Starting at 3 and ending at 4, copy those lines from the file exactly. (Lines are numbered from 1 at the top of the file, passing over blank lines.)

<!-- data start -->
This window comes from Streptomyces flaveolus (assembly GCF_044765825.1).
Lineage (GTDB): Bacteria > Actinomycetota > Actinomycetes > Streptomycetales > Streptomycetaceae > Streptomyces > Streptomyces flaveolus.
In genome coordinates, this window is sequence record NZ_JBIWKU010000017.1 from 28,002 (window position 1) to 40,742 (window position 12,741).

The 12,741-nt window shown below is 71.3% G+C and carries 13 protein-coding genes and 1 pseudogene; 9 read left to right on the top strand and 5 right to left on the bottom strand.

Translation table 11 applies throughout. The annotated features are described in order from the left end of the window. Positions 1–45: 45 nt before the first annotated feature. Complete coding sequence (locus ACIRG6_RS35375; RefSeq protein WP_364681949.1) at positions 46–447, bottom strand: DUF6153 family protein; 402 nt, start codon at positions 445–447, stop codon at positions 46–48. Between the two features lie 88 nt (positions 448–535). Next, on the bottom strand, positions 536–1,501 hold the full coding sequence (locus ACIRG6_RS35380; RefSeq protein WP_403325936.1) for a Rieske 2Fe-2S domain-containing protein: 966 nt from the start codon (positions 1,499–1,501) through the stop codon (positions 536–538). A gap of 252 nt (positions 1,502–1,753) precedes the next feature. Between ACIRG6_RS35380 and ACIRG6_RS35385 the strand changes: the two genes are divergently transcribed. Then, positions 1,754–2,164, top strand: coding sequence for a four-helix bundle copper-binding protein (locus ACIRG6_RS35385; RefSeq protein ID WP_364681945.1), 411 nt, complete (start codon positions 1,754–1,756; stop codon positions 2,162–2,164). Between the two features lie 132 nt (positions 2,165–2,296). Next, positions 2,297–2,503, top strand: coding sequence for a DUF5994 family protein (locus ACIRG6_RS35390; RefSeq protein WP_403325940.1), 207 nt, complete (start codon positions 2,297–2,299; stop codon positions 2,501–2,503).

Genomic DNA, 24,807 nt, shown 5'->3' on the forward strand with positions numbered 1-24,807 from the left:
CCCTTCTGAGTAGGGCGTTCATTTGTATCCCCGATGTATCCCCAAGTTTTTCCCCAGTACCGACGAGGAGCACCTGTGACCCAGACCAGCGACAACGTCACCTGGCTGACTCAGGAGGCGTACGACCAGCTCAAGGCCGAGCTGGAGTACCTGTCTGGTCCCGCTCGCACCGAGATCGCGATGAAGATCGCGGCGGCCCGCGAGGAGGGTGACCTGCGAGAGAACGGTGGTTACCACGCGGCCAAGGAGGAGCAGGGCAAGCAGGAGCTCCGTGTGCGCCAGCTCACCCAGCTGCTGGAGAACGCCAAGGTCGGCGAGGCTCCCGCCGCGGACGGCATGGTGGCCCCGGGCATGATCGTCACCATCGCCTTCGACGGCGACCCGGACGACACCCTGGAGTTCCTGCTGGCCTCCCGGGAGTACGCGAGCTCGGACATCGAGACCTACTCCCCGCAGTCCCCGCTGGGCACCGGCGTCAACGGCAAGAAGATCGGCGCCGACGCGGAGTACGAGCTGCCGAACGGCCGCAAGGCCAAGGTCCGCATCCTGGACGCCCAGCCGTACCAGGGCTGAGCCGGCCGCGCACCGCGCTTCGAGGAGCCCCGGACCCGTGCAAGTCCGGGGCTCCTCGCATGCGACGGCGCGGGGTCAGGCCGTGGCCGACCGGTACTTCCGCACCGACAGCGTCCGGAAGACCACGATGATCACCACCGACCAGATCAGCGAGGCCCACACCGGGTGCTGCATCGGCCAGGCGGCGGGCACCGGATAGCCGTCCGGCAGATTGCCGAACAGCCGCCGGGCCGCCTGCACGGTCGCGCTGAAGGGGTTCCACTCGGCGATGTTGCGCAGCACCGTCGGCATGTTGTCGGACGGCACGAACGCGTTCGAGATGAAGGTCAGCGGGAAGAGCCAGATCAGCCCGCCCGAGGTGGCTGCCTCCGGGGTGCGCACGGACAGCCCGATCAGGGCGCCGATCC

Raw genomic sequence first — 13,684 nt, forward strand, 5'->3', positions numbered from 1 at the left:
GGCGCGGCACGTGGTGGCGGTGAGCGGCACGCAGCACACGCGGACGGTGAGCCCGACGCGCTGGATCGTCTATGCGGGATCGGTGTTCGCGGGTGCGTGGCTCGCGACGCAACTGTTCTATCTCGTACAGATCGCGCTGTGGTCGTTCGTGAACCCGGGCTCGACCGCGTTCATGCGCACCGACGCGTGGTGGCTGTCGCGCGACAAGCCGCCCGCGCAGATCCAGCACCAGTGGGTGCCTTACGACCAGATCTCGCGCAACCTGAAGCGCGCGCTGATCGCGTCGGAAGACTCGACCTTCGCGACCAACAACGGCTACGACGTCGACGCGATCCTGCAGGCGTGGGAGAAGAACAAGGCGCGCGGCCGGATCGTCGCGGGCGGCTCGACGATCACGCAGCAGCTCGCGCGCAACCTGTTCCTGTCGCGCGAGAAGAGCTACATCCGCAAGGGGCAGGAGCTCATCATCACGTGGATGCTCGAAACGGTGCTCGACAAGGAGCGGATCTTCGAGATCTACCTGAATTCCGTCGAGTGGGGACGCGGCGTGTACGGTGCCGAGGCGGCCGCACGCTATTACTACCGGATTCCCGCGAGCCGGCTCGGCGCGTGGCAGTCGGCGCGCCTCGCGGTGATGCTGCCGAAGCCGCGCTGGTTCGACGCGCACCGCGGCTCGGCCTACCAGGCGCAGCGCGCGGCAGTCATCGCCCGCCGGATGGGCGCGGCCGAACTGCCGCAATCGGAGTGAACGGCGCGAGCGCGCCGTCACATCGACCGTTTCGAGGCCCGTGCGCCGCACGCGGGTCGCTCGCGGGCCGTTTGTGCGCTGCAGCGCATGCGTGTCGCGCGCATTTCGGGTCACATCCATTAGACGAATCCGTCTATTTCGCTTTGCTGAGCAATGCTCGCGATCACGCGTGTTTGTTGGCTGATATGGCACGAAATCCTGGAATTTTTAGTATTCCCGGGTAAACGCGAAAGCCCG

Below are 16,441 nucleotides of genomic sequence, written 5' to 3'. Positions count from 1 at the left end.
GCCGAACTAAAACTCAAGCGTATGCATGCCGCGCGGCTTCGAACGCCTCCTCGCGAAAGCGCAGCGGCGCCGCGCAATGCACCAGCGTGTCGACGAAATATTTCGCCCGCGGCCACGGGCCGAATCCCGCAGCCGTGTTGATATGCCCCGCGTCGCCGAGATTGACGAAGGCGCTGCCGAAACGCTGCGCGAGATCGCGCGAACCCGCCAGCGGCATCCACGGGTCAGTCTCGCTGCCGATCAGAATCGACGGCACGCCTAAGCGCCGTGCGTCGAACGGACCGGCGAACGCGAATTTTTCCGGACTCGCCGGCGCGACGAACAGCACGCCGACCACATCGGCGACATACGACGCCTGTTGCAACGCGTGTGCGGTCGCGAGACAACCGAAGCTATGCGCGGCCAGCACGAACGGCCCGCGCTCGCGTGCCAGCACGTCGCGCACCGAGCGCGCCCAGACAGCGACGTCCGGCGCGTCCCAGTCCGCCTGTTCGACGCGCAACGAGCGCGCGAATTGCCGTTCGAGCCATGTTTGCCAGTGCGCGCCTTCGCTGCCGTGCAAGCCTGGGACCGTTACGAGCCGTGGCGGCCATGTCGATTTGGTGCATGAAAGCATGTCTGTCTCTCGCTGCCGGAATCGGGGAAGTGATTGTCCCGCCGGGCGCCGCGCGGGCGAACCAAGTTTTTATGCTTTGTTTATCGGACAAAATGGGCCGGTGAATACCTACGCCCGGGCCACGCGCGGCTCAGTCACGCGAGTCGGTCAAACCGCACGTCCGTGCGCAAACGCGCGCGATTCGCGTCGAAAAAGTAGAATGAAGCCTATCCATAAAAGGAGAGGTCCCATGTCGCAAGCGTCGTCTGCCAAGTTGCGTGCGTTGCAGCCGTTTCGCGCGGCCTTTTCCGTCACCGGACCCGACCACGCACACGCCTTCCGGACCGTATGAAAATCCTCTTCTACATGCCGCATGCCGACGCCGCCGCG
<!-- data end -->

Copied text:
In genome coordinates, this window is sequence record NZ_JBIWKU010000017.1 from 28,002 (window position 1) to 40,742 (window position 12,741).

The 12,741-nt window shown below is 71.3% G+C and carries 13 protein-coding genes and 1 pseudogene; 9 read left to right on the top strand and 5 right to left on the bottom strand.